I have decided to start a new, weekly feature* on my blog titled “SPIDERDAY!”. This will, fittingly, come on Saturday, and will be a bit of a round-up of stories about Arachnids from the previous week. I will include some images, links to neat Arachnid-themed blog posts and scientific papers, and bring other fun news about Arachnida. The pedants may be annoyed with “Spiderday” as a title to capture stories about all of the Arachnida (which includes mites, ticks, scorpions, harvestmen, etc.), but “Arachniday” doesn’t flow quite as nicely.
So, please enjoy, share, and let me know if you come across neat stories about Arachnids, and I will include them in next week’s Spiderday.Here are some things I pulled from the “web” this past week:
- Lyme disease is a serious and important disease in many parts of North America, vectored by a type of Arachnid – a tick. Lyme disease awareness month is usually in May, but scientists are suggesting this ought to be moved one month earlier. This makes good sense. Education is key with Lyme Disease.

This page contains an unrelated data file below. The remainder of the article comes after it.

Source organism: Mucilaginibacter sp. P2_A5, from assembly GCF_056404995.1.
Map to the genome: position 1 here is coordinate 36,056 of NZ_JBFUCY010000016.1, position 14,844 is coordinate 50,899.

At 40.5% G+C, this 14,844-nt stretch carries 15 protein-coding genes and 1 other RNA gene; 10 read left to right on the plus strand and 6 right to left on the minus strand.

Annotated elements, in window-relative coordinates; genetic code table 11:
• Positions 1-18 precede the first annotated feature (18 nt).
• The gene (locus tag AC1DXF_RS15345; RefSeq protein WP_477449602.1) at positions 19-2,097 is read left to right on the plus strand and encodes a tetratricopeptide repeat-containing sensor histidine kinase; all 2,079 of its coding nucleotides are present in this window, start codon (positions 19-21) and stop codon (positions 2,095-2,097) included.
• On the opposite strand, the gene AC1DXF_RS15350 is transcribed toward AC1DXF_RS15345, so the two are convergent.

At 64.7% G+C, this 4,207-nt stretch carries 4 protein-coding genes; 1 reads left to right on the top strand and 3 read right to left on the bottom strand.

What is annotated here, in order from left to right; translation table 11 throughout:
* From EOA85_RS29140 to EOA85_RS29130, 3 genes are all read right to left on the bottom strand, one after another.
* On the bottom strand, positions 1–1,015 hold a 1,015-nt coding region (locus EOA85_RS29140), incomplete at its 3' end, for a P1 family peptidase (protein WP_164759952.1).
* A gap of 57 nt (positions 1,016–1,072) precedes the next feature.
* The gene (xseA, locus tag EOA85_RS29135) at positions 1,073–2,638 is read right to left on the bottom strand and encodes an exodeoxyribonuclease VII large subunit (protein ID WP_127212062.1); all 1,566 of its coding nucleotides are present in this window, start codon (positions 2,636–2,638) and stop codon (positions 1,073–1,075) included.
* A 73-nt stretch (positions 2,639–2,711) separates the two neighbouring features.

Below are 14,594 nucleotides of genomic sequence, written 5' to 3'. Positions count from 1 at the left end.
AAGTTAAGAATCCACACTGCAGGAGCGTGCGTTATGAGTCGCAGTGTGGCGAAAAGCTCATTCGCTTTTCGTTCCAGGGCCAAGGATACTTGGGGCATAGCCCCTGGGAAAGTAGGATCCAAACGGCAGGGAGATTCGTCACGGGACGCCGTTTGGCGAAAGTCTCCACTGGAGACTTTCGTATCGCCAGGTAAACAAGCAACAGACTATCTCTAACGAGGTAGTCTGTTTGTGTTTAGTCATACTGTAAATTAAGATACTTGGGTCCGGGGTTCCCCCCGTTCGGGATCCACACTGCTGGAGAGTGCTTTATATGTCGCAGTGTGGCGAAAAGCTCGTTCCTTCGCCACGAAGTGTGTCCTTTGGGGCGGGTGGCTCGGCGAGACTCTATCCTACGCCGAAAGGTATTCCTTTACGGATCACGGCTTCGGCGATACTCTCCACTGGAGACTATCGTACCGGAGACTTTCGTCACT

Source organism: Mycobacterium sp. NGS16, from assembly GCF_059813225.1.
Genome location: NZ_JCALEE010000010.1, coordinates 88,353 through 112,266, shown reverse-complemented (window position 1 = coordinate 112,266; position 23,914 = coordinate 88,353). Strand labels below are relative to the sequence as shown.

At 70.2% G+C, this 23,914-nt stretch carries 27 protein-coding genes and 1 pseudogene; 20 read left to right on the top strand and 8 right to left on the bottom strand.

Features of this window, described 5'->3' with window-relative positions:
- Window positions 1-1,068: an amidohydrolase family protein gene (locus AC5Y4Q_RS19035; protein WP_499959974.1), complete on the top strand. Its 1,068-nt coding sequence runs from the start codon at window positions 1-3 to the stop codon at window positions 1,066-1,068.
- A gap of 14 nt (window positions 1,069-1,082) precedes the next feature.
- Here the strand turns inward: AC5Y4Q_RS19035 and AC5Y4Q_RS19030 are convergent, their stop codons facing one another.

- Conservation of a rare spider in the UK – crowdfunding has been impressive, and the story of this “invisible spider” is making the news. And this is good news.
- Here’s a neat looking paper in the Journal of Zoology: Does body size predict foraging effort? Patterns of material investment in spider orb webs?
- The “Macromite” blog is back! Here’s a neat post and this can be filed under “more reasons why mites are odd”: Mesostigmata mites moult forwards!
- A book all about the brown recluse spider. I think I shall have to buy this one!
- Here’s a redescription of a Tarantula species from Brazil. It’s got a lovely name: Avicularia taunayi
- Here’s a paper from a couple of years ago that is worth looking at again: Bat predation by spiders. Yes, spiders eat ALL KINDS of things.
- Do you know some Arachnologists on Twitter? Let me know who they are and I will add them to this ever-growing list….
- I love this tweet by Arlo Pelegrin: it beautifully shows this amazing structure found on some spiders:
© C.M. Buddle (2015)
*I’m not new to doing ‘regular features’ – I ran Expiscor for many months on this blog, and then did Segments on SciLogs for a while. However, I think an Arachnid-themed regular feature will have more staying power, and is a niche that needs filling, with eight-legged greatness.